Now a million-euro business with thousands of employees, the University of Amsterdam started out as a small academy with two lecturers. That academy, the Athenaeum Illustre, had humble premises in the Agnietenkapel on Oudezijds Voorburgwal; but its two pioneering lecturers, Caspar Barlaeus and Gerardus Vossius, revealed themselves to be academic heavyweights.
In 1632 they held their inaugural addresses. In his address, Vossius defended the utility of history. It was a subject in which he was passionately interested, but that was true of many things. The theologian, philologist and historian Gerardus Joannes Vossius (1577-1649) was what is known as a homo universalis – a very widely educated man. His publications spanned a large part of scholarship as it was at the time.
Back to the source
Vossius became one of the most important Dutch humanists. The rediscovery of classical literature had inspired a new academic approach: back to the source! But what was the most reliable version of a text, and how should it be published? Vossius had been trained in this new approach in Dordrecht and Leiden, and he continued to follow it in Amsterdam. He summarised his knowledge systematically in flawless Latin and ensured that it could all be used by the scholars of his day.
Vossius’s first publication had been a handbook on rhetoric. During his years in Leiden, there followed a few studies on the history of the church, a treatise on historiography and two dictionaries, among other things. In Amsterdam he really got into his stride. For example, he published a Latin grammar, a book on pagan ritual and a consideration on the purity of the Latin language. He also published no fewer than three books on the theory of the poetic arts.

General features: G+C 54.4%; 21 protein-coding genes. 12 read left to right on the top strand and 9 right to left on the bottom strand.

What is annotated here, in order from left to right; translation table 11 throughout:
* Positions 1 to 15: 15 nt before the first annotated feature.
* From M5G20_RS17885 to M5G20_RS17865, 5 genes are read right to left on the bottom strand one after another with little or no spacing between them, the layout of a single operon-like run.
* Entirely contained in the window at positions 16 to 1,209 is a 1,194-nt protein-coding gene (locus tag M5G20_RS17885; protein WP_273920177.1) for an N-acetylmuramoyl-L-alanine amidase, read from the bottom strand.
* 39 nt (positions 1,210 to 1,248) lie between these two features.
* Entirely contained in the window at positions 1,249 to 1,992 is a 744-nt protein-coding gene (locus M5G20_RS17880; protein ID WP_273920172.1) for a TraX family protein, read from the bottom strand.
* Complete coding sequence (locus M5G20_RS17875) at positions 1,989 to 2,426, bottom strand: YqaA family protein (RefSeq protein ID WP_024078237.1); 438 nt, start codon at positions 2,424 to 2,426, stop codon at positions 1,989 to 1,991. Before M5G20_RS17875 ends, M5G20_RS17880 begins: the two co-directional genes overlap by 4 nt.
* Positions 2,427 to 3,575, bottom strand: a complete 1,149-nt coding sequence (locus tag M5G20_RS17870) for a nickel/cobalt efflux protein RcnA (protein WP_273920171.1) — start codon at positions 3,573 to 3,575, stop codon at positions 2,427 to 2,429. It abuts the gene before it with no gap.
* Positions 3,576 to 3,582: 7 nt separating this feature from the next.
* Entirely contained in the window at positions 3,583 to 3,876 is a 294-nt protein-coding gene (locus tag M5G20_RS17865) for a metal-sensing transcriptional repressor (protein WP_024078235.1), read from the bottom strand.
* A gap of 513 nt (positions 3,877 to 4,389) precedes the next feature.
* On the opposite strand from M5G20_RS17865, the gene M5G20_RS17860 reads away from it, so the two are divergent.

A broad network
Vossius’s wide interests are not only evident from his publications, but also from the dozens of his manuscripts that have been preserved. They are real ‘working manuscripts’: you see a scholar deleting, improving and adding text while reading and studying. In addition, hundreds of letters to and from Vossius are kept at the Special Collections. They attest to the broad network that he had built up and the way in which that network was maintained. Vossius’s friends included Hugo Grotius and Pieter Cornelisz Hooft.
The University of Amsterdam possesses two seventeenth-century portraits of Vossius. The artists are unknown; one of the portraits is dated 1636. In addition, Vossius is immortalised, together with Caspar Barlaeus, in fraternal fashion, in a stained glass memorial window in the Agnietenkapel, made by Willem Bogtman in c. 1920.